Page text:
Far more serious is the effect on thinking. I have a hypothesis: the reason students often do not understand what they copy down is there is no incentive for them to think. The way worked examples and corrections play out in many classrooms is the teacher explains and the students sit there patiently waiting for the teacher to finish. An unlucky few might be asked a question, but most can zone out until they are asked to pick up their pens and copy whatever is on the board into their books. The fact that students end up with something in their book that *looks* like thinking is the very reason they can get away without *doing* any thinking.

**Part 6: Four possible solutions**

So, what is the solution? I have four suggestions, with the fourth one perhaps a little controversial.

First, it is a bad idea to have students copy things down when you are explaining. Whether it is a lesson objective, notes, a worked example or a correction, you want your students’ eyes and attention on you. Often I see good students attempting to copy things the teacher is saying, and they miss a key visual gesture from the teacher as their eyes are on their books. Or students are wrestling to deal with the split attention caused by processing the words they are hearing with the notes they are reading and writing. I am convinced that the actions of listening and watching should be separated from the act of copying.

Second, we can make copying things down a more active experience. We can hide all but the first line of the worked example or correction we have just gone through and see what the students can remember and figure out themselves. Or we can ask students to add notes and annotations to help their future forgetful selves make sense of what they have written, or write journal entries summarising key concepts - although I have found students need a lot of support to get good at these approaches.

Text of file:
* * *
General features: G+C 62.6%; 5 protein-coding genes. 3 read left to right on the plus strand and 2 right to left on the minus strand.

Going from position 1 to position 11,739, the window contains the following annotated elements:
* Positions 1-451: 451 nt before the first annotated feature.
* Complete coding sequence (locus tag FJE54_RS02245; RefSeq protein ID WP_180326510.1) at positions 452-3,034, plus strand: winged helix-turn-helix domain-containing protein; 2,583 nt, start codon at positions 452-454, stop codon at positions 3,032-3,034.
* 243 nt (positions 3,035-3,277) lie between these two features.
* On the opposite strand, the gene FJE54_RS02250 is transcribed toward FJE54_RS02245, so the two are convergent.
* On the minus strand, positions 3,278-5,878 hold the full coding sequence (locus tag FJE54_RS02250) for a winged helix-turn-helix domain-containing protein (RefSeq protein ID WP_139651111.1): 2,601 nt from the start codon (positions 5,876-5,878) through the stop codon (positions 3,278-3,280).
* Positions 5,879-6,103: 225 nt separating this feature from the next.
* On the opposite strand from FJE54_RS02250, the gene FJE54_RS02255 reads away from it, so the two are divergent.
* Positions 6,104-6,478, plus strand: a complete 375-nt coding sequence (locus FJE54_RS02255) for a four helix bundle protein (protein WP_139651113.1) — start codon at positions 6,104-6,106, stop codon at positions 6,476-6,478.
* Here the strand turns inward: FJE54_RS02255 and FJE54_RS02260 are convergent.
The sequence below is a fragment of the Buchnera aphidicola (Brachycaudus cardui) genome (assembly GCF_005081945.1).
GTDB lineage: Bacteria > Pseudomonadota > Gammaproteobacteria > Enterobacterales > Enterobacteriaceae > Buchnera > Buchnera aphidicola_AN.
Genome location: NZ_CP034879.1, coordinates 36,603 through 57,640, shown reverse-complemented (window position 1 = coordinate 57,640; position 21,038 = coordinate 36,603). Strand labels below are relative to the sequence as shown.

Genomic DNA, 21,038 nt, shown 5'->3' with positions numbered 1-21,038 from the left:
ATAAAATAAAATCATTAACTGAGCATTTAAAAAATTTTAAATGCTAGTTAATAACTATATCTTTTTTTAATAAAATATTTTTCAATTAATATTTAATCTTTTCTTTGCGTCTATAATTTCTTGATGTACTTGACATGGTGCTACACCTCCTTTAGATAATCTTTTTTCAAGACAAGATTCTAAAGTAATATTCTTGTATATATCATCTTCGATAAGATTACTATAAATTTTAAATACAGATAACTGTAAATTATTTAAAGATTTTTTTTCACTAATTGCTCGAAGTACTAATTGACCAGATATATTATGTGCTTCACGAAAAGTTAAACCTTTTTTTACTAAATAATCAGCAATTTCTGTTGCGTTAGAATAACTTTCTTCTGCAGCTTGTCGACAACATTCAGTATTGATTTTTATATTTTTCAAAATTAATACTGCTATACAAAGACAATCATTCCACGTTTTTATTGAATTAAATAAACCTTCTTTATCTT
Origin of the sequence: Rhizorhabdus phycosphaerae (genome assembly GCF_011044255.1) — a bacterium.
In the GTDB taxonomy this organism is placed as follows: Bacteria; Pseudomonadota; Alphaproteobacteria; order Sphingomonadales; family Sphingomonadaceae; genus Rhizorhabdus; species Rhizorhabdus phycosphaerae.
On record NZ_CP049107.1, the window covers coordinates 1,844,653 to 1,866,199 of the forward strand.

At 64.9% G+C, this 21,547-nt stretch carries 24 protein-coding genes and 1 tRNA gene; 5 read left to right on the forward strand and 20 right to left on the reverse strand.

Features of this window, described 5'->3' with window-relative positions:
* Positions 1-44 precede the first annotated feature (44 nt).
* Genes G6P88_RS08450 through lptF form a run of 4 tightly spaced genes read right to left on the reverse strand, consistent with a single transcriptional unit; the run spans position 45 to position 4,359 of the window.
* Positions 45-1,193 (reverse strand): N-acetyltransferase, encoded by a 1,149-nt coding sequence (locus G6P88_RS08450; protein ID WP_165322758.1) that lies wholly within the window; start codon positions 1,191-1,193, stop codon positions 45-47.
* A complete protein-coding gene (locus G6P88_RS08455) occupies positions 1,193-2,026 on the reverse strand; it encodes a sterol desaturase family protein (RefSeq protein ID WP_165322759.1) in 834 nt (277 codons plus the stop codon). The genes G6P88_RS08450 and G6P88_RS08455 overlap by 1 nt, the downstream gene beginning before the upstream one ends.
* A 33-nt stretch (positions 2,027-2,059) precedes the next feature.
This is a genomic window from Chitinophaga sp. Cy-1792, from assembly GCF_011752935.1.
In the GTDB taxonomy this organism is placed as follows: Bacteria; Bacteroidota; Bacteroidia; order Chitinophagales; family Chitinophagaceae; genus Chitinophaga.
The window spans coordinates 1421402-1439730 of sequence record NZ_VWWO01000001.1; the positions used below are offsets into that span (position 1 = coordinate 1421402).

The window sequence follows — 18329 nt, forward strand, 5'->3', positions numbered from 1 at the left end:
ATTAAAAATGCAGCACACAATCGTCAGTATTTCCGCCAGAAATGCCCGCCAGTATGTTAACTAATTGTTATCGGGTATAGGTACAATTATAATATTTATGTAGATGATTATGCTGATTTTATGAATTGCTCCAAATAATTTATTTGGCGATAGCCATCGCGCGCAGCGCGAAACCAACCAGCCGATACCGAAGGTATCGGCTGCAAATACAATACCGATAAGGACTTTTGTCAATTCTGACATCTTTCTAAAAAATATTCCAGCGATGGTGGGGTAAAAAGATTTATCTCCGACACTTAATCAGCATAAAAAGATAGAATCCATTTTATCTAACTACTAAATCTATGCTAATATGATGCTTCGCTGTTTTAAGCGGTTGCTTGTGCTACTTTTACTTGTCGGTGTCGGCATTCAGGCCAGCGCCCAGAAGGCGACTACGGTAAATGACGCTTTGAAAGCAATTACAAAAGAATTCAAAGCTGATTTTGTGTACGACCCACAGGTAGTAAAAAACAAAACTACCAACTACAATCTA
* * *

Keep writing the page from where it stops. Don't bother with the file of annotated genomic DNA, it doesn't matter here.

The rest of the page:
Third, we can change the point of the lesson where we ask students to copy things down. Lesson objectives, notes, worked examples and corrections are likely to make little sense at the point most teachers ask students to write them down. At the start of the lesson, the lesson objectives are often meaningless. Notes and a worked example often only make sense after students have some experience and practice with the idea under their belts. And students only really know if they have understood a correction once they have tried a similar question to the one they got wrong. Shifting the time we ask students to copy down lesson objectives, notes, worked examples and corrections to later in the lesson will allow students to attach more meaning to them. Returning to my second suggestion, shifting the time also gives students the best chance to add notes and annotations that make sense to them now and in the future.

Fourth, we can be bold. I think there is a good case to be made for *not using any* classroom time to copy down lesson objectives, notes, worked examples, and corrections. Lesson objectives, notes and worked examples may be useful in the lesson so students have something to refer to, but the teacher could simply leave the original versions visible on their board. They may be useful in the future if students use their notes to revise, but I am not convinced that many students actually do this, preferring instead to use revision guides, videos and online platforms. I am even less convinced by corrections. Maybe students will find these useful when revising, but only if they can find the correction, and only if the correction makes sense. And remember, copying each of these things down has a cost, both in the lesson time they take and the way they reduce the need to think. Here is a key question to ask yourself: if your students did not have to copy down lesson objectives, worked examples, and corrections, how else could you use that time?

**Part 7: The most important thing**

This brings me to the most important thing we could do. Instead of asking students to copy down lesson objectives, notes, worked examples, and corrections, we could instead spend the time we have saved checking students understanding.

Consider these two scenarios:

*Scenario 1:* The teacher goes through a worked example, the students watch, and then copy it down.

*Scenario 2: *The teacher announces that they are going to model a worked example, give students an opportunity to ask questions after it, and then immediately check their understanding by asking them to complete a similar worked example on their mini-whiteboards, which they will all hold up so she can see.

Both scenarios will take roughly the same time, but the second is surely more beneficial to learning than the first. The incentives to pay attention are there, as is evidence that students have followed the key points so far - and if not, the teacher can respond immediately. The mini-whiteboards are there to facilitate mass participation instead of hearing from just one or two students.